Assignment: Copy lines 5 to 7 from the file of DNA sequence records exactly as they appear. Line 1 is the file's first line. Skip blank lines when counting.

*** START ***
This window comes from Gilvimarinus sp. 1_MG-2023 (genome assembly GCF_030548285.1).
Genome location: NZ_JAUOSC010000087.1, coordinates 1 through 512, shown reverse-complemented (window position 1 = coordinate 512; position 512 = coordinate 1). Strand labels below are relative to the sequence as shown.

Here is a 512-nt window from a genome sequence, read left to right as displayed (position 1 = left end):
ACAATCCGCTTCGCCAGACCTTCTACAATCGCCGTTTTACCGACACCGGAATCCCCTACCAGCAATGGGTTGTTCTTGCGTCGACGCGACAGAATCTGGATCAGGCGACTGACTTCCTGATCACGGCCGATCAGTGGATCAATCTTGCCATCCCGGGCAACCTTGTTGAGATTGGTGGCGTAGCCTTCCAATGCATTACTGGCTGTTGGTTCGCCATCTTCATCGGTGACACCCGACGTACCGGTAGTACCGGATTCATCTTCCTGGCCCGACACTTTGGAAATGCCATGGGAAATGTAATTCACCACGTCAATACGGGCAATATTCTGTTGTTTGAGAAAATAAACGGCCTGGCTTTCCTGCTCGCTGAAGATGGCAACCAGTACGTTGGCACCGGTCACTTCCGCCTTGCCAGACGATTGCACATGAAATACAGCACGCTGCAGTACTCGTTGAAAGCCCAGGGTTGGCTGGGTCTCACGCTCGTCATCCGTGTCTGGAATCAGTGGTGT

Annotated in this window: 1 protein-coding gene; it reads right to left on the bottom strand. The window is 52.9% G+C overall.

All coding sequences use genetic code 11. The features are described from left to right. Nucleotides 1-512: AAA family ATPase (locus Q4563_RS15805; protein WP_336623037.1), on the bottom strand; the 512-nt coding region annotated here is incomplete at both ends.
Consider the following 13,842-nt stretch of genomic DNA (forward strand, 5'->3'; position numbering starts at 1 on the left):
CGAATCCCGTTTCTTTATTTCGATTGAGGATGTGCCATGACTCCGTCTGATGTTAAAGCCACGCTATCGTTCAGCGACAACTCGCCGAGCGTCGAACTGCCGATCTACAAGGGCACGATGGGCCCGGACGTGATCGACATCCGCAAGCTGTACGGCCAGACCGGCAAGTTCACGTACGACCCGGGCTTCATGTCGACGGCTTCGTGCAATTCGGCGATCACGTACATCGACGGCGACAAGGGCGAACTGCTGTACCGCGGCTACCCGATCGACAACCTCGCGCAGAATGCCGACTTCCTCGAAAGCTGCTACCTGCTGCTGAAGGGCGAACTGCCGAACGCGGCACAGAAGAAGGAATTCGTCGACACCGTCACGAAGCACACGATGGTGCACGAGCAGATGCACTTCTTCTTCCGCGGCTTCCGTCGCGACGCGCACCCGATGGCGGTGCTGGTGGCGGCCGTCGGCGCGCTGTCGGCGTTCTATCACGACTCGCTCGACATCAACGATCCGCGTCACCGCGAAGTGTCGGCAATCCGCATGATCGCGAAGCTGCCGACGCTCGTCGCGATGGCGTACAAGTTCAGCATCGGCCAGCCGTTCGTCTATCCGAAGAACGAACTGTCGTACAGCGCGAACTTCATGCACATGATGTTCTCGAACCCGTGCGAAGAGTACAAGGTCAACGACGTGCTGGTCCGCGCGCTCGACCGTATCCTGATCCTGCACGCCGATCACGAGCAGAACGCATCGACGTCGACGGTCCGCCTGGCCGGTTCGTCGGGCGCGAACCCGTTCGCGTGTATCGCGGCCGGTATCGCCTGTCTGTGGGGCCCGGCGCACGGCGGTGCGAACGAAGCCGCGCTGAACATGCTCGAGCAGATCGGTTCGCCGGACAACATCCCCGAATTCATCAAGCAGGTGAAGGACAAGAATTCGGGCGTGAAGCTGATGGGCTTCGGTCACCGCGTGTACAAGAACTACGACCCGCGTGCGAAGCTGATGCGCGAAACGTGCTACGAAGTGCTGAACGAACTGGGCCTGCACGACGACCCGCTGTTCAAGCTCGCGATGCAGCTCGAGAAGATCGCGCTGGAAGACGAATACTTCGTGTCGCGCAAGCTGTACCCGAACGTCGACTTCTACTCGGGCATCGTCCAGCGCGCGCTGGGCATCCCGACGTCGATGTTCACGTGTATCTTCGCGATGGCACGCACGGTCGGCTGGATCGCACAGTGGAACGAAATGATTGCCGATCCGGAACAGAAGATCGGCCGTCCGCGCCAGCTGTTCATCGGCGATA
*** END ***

Annotated in this window: 1 protein-coding gene; it reads right to left on the bottom strand. The window is 52.9% G+C overall.

All coding sequences use genetic code 11. The features are described from left to right. Nucleotides 1-512: AAA family ATPase (locus Q4563_RS15805; protein WP_336623037.1), on the bottom strand; the 512-nt coding region annotated here is incomplete at both ends.
Consider the following 13,842-nt stretch of genomic DNA (forward strand, 5'->3'; position numbering starts at 1 on the left):